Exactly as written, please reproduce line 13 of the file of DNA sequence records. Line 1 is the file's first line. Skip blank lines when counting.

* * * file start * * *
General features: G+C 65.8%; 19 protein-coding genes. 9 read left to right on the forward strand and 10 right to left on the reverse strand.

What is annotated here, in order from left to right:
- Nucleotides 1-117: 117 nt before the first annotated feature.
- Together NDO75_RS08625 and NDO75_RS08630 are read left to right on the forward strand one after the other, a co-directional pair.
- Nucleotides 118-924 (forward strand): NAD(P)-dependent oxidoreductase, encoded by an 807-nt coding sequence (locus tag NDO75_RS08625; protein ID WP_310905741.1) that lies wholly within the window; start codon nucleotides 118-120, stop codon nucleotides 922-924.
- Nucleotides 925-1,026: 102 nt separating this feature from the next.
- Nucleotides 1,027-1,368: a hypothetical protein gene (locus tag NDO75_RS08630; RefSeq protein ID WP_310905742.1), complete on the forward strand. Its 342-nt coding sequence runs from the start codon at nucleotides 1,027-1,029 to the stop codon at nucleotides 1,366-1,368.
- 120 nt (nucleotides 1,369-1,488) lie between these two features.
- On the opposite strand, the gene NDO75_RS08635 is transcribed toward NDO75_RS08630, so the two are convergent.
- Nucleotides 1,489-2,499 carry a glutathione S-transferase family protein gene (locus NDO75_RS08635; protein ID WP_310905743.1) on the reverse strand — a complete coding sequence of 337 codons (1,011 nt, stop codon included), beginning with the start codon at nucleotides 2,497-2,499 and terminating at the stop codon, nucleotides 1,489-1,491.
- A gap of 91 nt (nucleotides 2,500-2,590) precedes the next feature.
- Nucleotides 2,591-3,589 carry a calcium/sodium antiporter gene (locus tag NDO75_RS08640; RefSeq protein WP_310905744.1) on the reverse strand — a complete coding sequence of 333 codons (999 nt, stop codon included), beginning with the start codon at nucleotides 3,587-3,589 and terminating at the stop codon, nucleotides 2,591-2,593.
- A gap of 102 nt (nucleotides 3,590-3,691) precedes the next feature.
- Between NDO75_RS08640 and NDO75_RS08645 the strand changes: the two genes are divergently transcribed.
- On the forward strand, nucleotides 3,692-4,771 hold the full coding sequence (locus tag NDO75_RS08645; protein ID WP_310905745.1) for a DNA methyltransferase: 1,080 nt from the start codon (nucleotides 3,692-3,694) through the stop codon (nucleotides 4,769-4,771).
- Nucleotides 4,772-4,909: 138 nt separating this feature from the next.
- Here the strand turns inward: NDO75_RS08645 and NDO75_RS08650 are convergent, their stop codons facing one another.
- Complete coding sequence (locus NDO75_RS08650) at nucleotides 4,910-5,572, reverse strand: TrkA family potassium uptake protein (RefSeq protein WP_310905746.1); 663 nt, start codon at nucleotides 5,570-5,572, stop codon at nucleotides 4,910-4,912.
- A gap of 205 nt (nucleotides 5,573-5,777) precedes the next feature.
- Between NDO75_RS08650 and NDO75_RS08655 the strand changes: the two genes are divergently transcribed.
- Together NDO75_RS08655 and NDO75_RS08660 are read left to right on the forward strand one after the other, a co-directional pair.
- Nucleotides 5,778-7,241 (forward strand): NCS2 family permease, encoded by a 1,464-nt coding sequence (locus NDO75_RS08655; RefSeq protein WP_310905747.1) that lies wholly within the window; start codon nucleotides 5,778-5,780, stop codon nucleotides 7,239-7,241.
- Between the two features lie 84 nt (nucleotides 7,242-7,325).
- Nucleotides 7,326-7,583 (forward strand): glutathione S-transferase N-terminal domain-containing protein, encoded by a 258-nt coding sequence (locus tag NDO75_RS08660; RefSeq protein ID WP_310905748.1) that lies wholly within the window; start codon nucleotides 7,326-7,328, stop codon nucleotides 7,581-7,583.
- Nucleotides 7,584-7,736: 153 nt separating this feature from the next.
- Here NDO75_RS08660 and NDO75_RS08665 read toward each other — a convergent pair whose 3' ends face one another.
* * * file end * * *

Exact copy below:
- A gap of 102 nt (nucleotides 3,590-3,691) precedes the next feature.